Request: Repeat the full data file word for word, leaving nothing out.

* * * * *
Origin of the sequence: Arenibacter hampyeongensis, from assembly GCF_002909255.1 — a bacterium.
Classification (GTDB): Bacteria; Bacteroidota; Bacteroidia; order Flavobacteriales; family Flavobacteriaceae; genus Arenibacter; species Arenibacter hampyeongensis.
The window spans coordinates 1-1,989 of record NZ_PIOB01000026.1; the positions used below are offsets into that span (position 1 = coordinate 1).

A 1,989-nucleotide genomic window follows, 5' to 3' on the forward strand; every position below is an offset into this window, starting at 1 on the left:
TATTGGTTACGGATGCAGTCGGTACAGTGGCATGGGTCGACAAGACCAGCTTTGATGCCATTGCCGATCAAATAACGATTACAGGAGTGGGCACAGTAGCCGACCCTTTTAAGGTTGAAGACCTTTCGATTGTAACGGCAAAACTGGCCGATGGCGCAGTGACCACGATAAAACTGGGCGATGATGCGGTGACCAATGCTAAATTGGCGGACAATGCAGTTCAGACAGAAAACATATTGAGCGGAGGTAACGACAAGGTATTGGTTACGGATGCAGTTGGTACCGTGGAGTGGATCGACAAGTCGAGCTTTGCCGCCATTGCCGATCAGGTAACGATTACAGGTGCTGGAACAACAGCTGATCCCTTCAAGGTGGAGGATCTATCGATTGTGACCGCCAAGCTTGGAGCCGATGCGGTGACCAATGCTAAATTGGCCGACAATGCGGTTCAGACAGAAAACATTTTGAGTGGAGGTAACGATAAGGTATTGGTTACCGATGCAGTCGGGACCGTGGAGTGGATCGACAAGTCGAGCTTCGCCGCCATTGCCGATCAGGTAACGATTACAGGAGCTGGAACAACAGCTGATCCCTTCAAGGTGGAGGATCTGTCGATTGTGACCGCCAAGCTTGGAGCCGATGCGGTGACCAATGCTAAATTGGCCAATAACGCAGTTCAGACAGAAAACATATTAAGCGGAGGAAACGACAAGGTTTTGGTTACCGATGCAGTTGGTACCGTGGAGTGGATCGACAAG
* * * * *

Origin of the sequence: Arenibacter hampyeongensis, from assembly GCF_002909255.1 — a bacterium.
Classification (GTDB): Bacteria; Bacteroidota; Bacteroidia; order Flavobacteriales; family Flavobacteriaceae; genus Arenibacter; species Arenibacter hampyeongensis.
The window spans coordinates 1-1,989 of record NZ_PIOB01000026.1; the positions used below are offsets into that span (position 1 = coordinate 1).

A 1,989-nucleotide genomic window follows, 5' to 3' on the forward strand; every position below is an offset into this window, starting at 1 on the left:
TATTGGTTACGGATGCAGTCGGTACAGTGGCATGGGTCGACAAGACCAGCTTTGATGCCATTGCCGATCAAATAACGATTACAGGAGTGGGCACAGTAGCCGACCCTTTTAAGGTTGAAGACCTTTCGATTGTAACGGCAAAACTGGCCGATGGCGCAGTGACCACGATAAAACTGGGCGATGATGCGGTGACCAATGCTAAATTGGCGGACAATGCAGTTCAGACAGAAAACATATTGAGCGGAGGTAACGACAAGGTATTGGTTACGGATGCAGTTGGTACCGTGGAGTGGATCGACAAGTCGAGCTTTGCCGCCATTGCCGATCAGGTAACGATTACAGGTGCTGGAACAACAGCTGATCCCTTCAAGGTGGAGGATCTATCGATTGTGACCGCCAAGCTTGGAGCCGATGCGGTGACCAATGCTAAATTGGCCGACAATGCGGTTCAGACAGAAAACATTTTGAGTGGAGGTAACGATAAGGTATTGGTTACCGATGCAGTCGGGACCGTGGAGTGGATCGACAAGTCGAGCTTCGCCGCCATTGCCGATCAGGTAACGATTACAGGAGCTGGAACAACAGCTGATCCCTTCAAGGTGGAGGATCTGTCGATTGTGACCGCCAAGCTTGGAGCCGATGCGGTGACCAATGCTAAATTGGCCAATAACGCAGTTCAGACAGAAAACATATTAAGCGGAGGAAACGACAAGGTTTTGGTTACCGATGCAGTTGGTACCGTGGAGTGGATCGACAAG